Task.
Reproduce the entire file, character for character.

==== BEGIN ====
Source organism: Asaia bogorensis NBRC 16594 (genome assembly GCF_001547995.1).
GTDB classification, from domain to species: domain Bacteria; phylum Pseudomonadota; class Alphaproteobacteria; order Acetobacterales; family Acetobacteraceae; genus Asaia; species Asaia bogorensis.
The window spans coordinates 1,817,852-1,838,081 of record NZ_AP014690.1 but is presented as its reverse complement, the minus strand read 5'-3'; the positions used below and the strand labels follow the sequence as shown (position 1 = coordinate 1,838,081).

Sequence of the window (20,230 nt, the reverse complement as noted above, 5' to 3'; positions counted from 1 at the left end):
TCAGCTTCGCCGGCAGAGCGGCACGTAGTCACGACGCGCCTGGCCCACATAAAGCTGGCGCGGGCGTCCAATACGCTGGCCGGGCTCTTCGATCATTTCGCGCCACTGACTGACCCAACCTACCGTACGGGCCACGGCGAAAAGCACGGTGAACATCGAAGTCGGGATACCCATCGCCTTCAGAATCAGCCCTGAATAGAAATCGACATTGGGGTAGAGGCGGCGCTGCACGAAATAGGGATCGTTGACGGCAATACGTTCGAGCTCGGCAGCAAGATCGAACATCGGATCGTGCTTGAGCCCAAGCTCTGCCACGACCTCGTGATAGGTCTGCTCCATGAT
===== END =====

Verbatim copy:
Source organism: Asaia bogorensis NBRC 16594 (genome assembly GCF_001547995.1).
GTDB classification, from domain to species: domain Bacteria; phylum Pseudomonadota; class Alphaproteobacteria; order Acetobacterales; family Acetobacteraceae; genus Asaia; species Asaia bogorensis.
The window spans coordinates 1,817,852-1,838,081 of record NZ_AP014690.1 but is presented as its reverse complement, the minus strand read 5'-3'; the positions used below and the strand labels follow the sequence as shown (position 1 = coordinate 1,838,081).

Sequence of the window (20,230 nt, the reverse complement as noted above, 5' to 3'; positions counted from 1 at the left end):
TCAGCTTCGCCGGCAGAGCGGCACGTAGTCACGACGCGCCTGGCCCACATAAAGCTGGCGCGGGCGTCCAATACGCTGGCCGGGCTCTTCGATCATTTCGCGCCACTGACTGACCCAACCTACCGTACGGGCCACGGCGAAAAGCACGGTGAACATCGAAGTCGGGATACCCATCGCCTTCAGAATCAGCCCTGAATAGAAATCGACATTGGGGTAGAGGCGGCGCTGCACGAAATAGGGATCGTTGACGGCAATACGTTCGAGCTCGGCAGCAAGATCGAACATCGGATCGTGCTTGAGCCCAAGCTCTGCCACGACCTCGTGATAGGTCTGCTCCATGAT